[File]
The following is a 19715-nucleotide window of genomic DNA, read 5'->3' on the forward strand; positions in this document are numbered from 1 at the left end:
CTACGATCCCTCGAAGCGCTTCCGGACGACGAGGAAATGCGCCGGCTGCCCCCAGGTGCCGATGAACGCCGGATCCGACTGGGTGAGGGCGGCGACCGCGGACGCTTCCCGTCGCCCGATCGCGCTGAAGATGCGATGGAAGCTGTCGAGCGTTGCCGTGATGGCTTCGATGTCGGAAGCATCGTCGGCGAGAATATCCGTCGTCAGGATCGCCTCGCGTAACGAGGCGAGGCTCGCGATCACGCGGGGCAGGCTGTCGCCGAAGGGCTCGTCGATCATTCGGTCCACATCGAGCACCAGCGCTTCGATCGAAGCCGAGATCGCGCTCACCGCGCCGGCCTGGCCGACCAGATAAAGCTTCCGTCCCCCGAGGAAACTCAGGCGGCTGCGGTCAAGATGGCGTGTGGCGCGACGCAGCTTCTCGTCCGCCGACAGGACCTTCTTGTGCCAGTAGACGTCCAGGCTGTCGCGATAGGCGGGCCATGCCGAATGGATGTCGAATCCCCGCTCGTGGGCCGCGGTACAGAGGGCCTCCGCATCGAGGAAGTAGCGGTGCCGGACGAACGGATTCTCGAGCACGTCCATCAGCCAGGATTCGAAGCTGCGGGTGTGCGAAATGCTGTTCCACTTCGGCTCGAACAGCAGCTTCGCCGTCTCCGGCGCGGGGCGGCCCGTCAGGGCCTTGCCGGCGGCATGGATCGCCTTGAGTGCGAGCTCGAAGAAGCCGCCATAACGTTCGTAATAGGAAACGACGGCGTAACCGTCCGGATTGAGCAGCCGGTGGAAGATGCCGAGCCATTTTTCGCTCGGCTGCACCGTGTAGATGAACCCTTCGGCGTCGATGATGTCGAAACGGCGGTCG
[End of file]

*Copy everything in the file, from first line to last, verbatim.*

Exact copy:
The following is a 19715-nucleotide window of genomic DNA, read 5'->3' on the forward strand; positions in this document are numbered from 1 at the left end:
CTACGATCCCTCGAAGCGCTTCCGGACGACGAGGAAATGCGCCGGCTGCCCCCAGGTGCCGATGAACGCCGGATCCGACTGGGTGAGGGCGGCGACCGCGGACGCTTCCCGTCGCCCGATCGCGCTGAAGATGCGATGGAAGCTGTCGAGCGTTGCCGTGATGGCTTCGATGTCGGAAGCATCGTCGGCGAGAATATCCGTCGTCAGGATCGCCTCGCGTAACGAGGCGAGGCTCGCGATCACGCGGGGCAGGCTGTCGCCGAAGGGCTCGTCGATCATTCGGTCCACATCGAGCACCAGCGCTTCGATCGAAGCCGAGATCGCGCTCACCGCGCCGGCCTGGCCGACCAGATAAAGCTTCCGTCCCCCGAGGAAACTCAGGCGGCTGCGGTCAAGATGGCGTGTGGCGCGACGCAGCTTCTCGTCCGCCGACAGGACCTTCTTGTGCCAGTAGACGTCCAGGCTGTCGCGATAGGCGGGCCATGCCGAATGGATGTCGAATCCCCGCTCGTGGGCCGCGGTACAGAGGGCCTCCGCATCGAGGAAGTAGCGGTGCCGGACGAACGGATTCTCGAGCACGTCCATCAGCCAGGATTCGAAGCTGCGGGTGTGCGAAATGCTGTTCCACTTCGGCTCGAACAGCAGCTTCGCCGTCTCCGGCGCGGGGCGGCCCGTCAGGGCCTTGCCGGCGGCATGGATCGCCTTGAGTGCGAGCTCGAAGAAGCCGCCATAACGTTCGTAATAGGAAACGACGGCGTAACCGTCCGGATTGAGCAGCCGGTGGAAGATGCCGAGCCATTTTTCGCTCGGCTGCACCGTGTAGATGAACCCTTCGGCGTCGATGATGTCGAAACGGCGGTCG